Apps don’t necessarily need to be protected by a patent, but it may be a smart idea. Provisional patent applications can offer many benefits when you are developing a new app, especially if you are a startup. Patents attract investors (and can repel competitors). A startup with patent protection is much more valuable to a company interested in either forming a joint venture or flat out making an acquisition. Furthermore, a startup can license its patent, providing an additional income source at a time when your company is just starting out.
However, it’s completely understandable if you would prefer to save some money. In that case, confidentiality agreements and/or trade secret protection might work just as well, and cost much, much less than patent registration, especially when you factor in the speed of the process. All employees, board members and advisors should be required to sign agreements that assure all business-related IP gets assigned to the startup, not the individuals. You will also want to extend IP protection through agreements with non-employees, including vendors, outsourced designers, consultants, engineers, and even customers.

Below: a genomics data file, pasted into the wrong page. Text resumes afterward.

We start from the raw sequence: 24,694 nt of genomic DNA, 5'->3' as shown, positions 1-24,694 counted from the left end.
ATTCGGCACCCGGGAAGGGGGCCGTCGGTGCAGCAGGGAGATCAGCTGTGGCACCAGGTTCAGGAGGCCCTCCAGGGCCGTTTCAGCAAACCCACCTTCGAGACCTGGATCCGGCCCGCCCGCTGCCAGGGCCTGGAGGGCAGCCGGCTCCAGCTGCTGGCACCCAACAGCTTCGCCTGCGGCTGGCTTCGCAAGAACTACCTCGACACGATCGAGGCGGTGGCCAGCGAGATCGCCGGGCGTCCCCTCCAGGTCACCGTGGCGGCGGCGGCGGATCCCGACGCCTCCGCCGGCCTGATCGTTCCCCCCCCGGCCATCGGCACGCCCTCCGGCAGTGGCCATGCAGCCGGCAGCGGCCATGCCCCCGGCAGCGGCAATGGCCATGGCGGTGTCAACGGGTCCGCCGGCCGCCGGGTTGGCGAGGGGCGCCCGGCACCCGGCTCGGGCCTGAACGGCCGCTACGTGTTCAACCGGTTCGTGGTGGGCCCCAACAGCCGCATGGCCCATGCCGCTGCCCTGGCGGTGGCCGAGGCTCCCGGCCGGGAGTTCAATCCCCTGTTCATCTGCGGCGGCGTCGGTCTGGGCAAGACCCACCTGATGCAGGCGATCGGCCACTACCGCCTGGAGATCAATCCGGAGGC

Deciding whether to patent your product is a big decision, and if the app is the business itself, it could very well be the first real legal decision that you’ve faced. If you would like some assistance at this time, take a look at what we have to offer at. We connect inventors with skilled, vetted patent attorneys who provide a free initial consultation to help you figure out whether your app is something patentable or not. Afterwards, you’ll receive a fixed-fee (no hourly rate) price quote should you decide to hire the attorney to file on your behalf. Best of luck with the app and let me know if you have any further questions.